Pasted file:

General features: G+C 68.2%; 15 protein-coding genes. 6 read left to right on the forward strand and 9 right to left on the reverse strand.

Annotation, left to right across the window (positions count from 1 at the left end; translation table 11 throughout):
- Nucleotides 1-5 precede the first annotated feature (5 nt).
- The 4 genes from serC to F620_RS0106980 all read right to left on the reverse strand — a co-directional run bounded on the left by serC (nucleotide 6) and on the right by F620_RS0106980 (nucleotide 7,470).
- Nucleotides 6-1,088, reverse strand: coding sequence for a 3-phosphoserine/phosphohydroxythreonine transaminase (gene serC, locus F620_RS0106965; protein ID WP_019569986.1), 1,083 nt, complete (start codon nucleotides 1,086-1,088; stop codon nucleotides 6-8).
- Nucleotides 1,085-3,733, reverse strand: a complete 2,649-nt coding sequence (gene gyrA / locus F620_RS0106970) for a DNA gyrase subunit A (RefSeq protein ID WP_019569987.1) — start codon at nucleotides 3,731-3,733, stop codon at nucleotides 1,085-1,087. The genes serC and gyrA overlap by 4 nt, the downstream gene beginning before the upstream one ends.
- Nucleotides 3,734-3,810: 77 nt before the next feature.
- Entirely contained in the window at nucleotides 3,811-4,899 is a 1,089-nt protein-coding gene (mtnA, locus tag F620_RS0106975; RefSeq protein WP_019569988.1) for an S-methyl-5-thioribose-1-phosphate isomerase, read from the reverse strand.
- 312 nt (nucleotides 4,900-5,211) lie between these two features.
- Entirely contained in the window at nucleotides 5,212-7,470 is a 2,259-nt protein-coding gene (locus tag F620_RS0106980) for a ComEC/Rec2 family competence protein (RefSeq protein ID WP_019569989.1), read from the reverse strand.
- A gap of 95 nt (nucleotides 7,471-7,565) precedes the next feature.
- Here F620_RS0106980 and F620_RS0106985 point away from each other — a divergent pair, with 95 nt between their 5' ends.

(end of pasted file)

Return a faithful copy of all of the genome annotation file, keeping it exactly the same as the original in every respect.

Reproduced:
General features: G+C 68.2%; 15 protein-coding genes. 6 read left to right on the forward strand and 9 right to left on the reverse strand.

Annotation, left to right across the window (positions count from 1 at the left end; translation table 11 throughout):
- Nucleotides 1-5 precede the first annotated feature (5 nt).
- The 4 genes from serC to F620_RS0106980 all read right to left on the reverse strand — a co-directional run bounded on the left by serC (nucleotide 6) and on the right by F620_RS0106980 (nucleotide 7,470).
- Nucleotides 6-1,088, reverse strand: coding sequence for a 3-phosphoserine/phosphohydroxythreonine transaminase (gene serC, locus F620_RS0106965; protein ID WP_019569986.1), 1,083 nt, complete (start codon nucleotides 1,086-1,088; stop codon nucleotides 6-8).
- Nucleotides 1,085-3,733, reverse strand: a complete 2,649-nt coding sequence (gene gyrA / locus F620_RS0106970) for a DNA gyrase subunit A (RefSeq protein ID WP_019569987.1) — start codon at nucleotides 3,731-3,733, stop codon at nucleotides 1,085-1,087. The genes serC and gyrA overlap by 4 nt, the downstream gene beginning before the upstream one ends.
- Nucleotides 3,734-3,810: 77 nt before the next feature.
- Entirely contained in the window at nucleotides 3,811-4,899 is a 1,089-nt protein-coding gene (mtnA, locus tag F620_RS0106975; RefSeq protein WP_019569988.1) for an S-methyl-5-thioribose-1-phosphate isomerase, read from the reverse strand.
- 312 nt (nucleotides 4,900-5,211) lie between these two features.
- Entirely contained in the window at nucleotides 5,212-7,470 is a 2,259-nt protein-coding gene (locus tag F620_RS0106980) for a ComEC/Rec2 family competence protein (RefSeq protein ID WP_019569989.1), read from the reverse strand.
- A gap of 95 nt (nucleotides 7,471-7,565) precedes the next feature.
- Here F620_RS0106980 and F620_RS0106985 point away from each other — a divergent pair, with 95 nt between their 5' ends.